Wilmette’s Emma Vlasic skating path for her and others in women’s pro hockey league
(Editor’s Note: This story was republished in part at Better.net in alignment with a partnership between the two nonprofits: The Record Community News and Make it Better Media Group.)
Building the future is hard work, and Emma Vlasic is putting in the hours.
On most weekdays, Vlasic completes a 9-to-5 before driving 55 minutes to the ice. There, the pro hockey player practices with her Connecticut Whale teammates to prepare for weekend competition in the six-team Premier Hockey Federation.
Then, it is back home, hopefully before midnight, for a few-hours rest before “the grind” resets. It’s exhausting and worth it — even if it may not be her future that she’s building.
“I love waking up and doing it every day, building the league to be something that women can do full time. Right now, we’re building toward that,” said Vlasic, who grew up in Wilmette. “… Whatever role I can play in that journey, whether I play two or three, or five, or one year. I love hockey. What you want to see is for it to get to a place where it can be a career option.”
The PHF — formerly the National Women’s Hockey League — began its eighth season in early November. The Whale dropped their first game 4-0 to the defending league champs, the Boston Pride, on Nov. 5. Vlasic, a member of the Whale’s leadership unit, ripped three shots in the defeat.
Vlasic is in her fourth full season (including a season shortened because of COVID-19) with the Whale. She led the team in goals (9) as a rookie in 2019-2020, when she was named an All-Star, and last season, Vlasic had 13 (4 goals, 9 assists) points in 20 games as the Whale (15-5) earned the most wins in the league.
A New Trier High School graduate, Vlasic entered the pro hockey league after her stint with Yale University, located in New Haven, Connecticut. Following college graduation, Vlasic explored her options for hockey and for work.
“(PHL) was in its early stages, I had conversations with the coaching staff at Yale. The Swedish league is pretty good, but I wanted to stay in the states,” she said. “I think for me at the time, it was about job prospects too. I knew I wanted to get a job and support myself outside of hockey and I could live with one of my friends in Connecticut. It worked out well with the Whale.”
Vlasic’s hockey origins go back to a basement and a backyard rink in Wilmette, where the three Vlasic siblings — Eric, Emma and Alex — played the game day and night, summer and winter. Maybe it was something in the water, because all three carved out unique and successful hockey journeys.
While Emma Vlasic plays in the aspirational PHF, 21-year-old Alex Vlasic is about to enter Year 2 with the NHL’s Chicago Blackhawks. The defenseman was drafted by his hometown team in the second round of the 2019 draft and saw his first ice action in 15 games a year ago. Eric Vlasic, the oldest sibling and a goaltender, has spent years with Chicago Blackhawks Special Hockey, a nonprofit for individuals with developmental disabilities.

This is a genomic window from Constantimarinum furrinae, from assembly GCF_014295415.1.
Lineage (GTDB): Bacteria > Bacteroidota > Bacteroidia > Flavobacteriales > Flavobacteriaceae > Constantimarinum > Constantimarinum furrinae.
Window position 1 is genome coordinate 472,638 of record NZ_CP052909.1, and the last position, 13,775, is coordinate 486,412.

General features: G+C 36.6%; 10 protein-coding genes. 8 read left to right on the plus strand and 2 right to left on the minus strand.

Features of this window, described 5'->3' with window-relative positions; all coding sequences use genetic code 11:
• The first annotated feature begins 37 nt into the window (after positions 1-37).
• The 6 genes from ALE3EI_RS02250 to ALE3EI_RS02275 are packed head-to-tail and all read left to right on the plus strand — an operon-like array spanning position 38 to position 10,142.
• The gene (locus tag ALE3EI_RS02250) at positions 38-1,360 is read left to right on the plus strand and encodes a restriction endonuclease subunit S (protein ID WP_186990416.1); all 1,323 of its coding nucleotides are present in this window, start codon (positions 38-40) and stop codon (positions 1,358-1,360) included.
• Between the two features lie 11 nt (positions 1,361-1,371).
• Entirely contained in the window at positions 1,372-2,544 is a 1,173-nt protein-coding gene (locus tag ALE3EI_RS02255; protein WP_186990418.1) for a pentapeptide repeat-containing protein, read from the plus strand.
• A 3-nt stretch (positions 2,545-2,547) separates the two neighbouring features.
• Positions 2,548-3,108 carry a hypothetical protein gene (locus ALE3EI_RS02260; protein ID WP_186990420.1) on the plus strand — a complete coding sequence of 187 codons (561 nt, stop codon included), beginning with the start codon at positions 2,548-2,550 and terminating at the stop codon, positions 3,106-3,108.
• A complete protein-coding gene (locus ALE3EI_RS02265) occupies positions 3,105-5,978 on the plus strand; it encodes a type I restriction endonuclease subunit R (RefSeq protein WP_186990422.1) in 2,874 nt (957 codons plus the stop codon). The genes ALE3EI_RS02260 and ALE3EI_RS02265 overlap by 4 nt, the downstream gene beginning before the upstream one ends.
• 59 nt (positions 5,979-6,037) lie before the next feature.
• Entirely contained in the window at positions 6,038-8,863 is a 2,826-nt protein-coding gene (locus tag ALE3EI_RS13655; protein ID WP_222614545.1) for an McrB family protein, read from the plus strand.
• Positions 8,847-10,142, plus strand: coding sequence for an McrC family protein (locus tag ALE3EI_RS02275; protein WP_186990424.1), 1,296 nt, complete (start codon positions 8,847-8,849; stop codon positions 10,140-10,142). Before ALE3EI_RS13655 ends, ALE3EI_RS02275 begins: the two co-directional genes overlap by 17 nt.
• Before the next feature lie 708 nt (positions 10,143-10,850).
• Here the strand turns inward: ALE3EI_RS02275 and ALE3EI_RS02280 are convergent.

“We’ve always been very competitive,” Emma Vlasic said. ” … but we love being together and playing together. I’m really proud of what both of them have done so far. (Hockey) is a big part of what made us so close.”
Emma played locally and stood out with the Wilmette Braves (now Wilmette Jr. Trevians Hockey). She advanced to an elite level of play with the Triple AAA Chicago Young Americans. She said she does regret not playing for the Trevians but she doesn’t know when she would have had the time.
Playing at the highest level helped Vlasic play college hockey at Yale, where she improved every season, ending her tenure as a team captain. She also earned Academic All-Conference honors as a junior.
During the day, Vlasic goes to work in sales for an investment research company. She enjoys it. Several hockey people work there, including former players. The hours work with her side hustle.
In her fourth season, Vlasic is still honing her skills, always reaching for new heights. Same goes from the Premier Hockey Federation. The league want to grow the game while offering the opportunity for the world’s best female hockey players to make a living. It’s not there yet, but it is “committed to this vision and is prepared to invest the time, energy, and resources to make it happen,” the league website says.
Vlasic enjoys her firsthand look at the growth of and talent in the PHF. And she’ll pay to see what’s next.
“The league continues to get better,” she said. “We’ve put ourselves on a bigger stage every year. The big thing is how good the players are in this league. … It is the highest level of women’s hockey there is in this country and this area. Realizing how good and how fast the game really is you gain an appreciation for how many good players there are and every year you are seeing more and more of that.”
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Joe Coughlin is a co-founder and the editor in chief of The Record. He leads investigative reporting and reports on anything else needed. Joe has been recognized for his investigative reporting and sports reporting, feature writing and photojournalism. Follow Joe on Twitter @joec2319